Wednesday, August 7, 2013

Grow Your Small Firm

91% of practicing US attorneys own or work for firms with 4 or fewer lawyers, according to Zap Data (a division of Dunn & Bradstreet).  Many are “solo by choice,” as Carolyn Elefant likes to call them.  From my perspective, there seem to be many small firms that would like to grow, and would enjoy financial and operational benefits by doing so, but don’t feel they know how to successfully execute a growth plan.

Trying to grow your practice can be scary, particularly if you don’t have a good handle on your firm’s financials.  The first and most important step is to gain a concrete grasp of your firm’s financial position and outlook, and to run some “what-if” scenarios to account for ups and downs that can occur.  This will allow you to identify the resources that will be available to finance the addition and define the objectives that need to be met to have a successful outcome.

The next step is to create a compensation framework for potential partners, of counsels and associates.  Consider what is needed to attract and maintain the caliber of talent that you seek, as well as the expected return to your firm.  For an experienced, business generating partner you will derive less financial benefit (on a percentage of billings basis) than a more junior attorney who is not a self sufficient rain maker.  Be mindful to establish simple arrangements that incentivize the behavior you want and don’t create conflicting interests within your staff.  Once you have created compensation frameworks, you may occasionally choose to sweeten a deal to attract a unique person, but you want to be careful not to stray too far or too often.

You will want to target candidates that add to the firm’s capabilities, not just those who increase billings.  If you have a significant level of stable billings, you will probably look to hire an associate to maximize your return.  If you are looking to grow your firm’s scale, expand capabilities or add to management capabilities, a partner level addition is the right path.  If you have a very up and down caseload which at times requires experienced staff and at other times does not, you might look to add of counsels that can generate some work to keep themselves busy, but who are also available to service your clients. 

Attracting the people you want is very similar to a sales process.  To be successful, you need to identify and define the factors that differentiate the job opportunity you are providing from the others that are available in the market.  Consider creating a slide deck to communicate your selling points, such as a more competitive bill rate structure, better service capabilities, fewer conflicts, a better technology platform or a better compensation structure.  You will want to define what it means to work for your firm and why it is a better platform for them on a personal level; explain how you help them develop their business developing skills, show how you help them develop new legal skills, demonstrate a better work life balance with work-from-home capabilities and let them know their voice will be heard.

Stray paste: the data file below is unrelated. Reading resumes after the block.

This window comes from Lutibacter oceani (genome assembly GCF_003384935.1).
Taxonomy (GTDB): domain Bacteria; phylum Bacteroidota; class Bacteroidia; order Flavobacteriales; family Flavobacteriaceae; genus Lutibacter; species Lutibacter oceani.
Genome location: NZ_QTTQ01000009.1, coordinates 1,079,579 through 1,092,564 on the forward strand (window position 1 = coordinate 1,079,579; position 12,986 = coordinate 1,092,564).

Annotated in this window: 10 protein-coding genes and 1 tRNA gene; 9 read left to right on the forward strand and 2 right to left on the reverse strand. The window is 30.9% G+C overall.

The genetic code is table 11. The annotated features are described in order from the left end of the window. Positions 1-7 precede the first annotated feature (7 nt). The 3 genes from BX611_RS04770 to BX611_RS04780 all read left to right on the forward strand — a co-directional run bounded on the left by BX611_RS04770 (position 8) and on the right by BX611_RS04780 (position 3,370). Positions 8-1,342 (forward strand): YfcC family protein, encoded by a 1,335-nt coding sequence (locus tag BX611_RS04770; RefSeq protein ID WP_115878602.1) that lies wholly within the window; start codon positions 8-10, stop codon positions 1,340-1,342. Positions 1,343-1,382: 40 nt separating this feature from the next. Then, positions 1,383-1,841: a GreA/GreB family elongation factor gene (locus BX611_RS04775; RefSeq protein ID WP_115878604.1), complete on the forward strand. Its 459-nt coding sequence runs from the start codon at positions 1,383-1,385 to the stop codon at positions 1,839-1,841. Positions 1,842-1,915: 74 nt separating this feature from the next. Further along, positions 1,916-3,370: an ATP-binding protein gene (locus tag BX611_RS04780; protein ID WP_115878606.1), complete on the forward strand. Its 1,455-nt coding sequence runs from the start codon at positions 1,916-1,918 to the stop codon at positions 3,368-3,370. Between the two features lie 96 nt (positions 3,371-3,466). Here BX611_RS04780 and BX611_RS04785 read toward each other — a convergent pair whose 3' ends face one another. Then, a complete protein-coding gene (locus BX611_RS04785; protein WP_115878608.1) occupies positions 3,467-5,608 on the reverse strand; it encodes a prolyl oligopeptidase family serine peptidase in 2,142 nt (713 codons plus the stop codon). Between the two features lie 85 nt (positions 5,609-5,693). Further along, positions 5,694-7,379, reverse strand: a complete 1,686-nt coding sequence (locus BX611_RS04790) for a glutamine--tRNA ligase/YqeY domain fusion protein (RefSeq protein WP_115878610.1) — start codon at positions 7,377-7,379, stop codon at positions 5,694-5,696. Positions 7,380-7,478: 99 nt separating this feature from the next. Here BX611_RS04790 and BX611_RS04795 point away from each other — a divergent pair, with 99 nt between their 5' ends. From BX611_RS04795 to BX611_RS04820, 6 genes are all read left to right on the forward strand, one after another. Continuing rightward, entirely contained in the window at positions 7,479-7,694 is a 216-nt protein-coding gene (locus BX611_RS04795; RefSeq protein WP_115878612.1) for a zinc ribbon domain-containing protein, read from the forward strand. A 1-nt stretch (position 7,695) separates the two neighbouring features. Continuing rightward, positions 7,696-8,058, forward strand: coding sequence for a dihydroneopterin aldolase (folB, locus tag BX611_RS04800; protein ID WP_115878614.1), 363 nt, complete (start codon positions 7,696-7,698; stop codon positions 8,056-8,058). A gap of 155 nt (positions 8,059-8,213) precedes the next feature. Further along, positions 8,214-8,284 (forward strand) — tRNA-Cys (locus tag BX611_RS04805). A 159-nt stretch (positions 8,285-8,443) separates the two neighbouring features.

When you work for BigLaw, the career path that your employer has placed you on is clear.  Make sure that the career path you provide to your prospective employees is equally clear.  People need to understand how they can move up in your organization, what moving up can mean in terms of income, and how they will develop professionally in your organization. 

Lastly, share with prospective employees the lifestyle benefits they will enjoy when working for your small firm.  Potential employees want to feel empowered; let them know that they will be brought into the firm’s process if they join your team.  While this does include the personal touch of knowing everyone’s name and having direct communication with the people who have their names on the door, the participation in your management process will inevitably attract interest.  Sharing information about the performance of the firm, staffing decisions and planning, client development strategy or even operational issues like IT and benefits selection are unheard of in BigLaw; in your firm your employee will be part of a team with a purpose.
A little financial planning, along with a bit of “sales” strategy can go a long way to finding and attracting the resources that will take your firm to the next level.  It’s a process that takes time and doesn’t typically come together on the first go round, so get started today!


David DePietto is the founder and CEO of NexFirm. He can be reached at dd@nexfirm.com.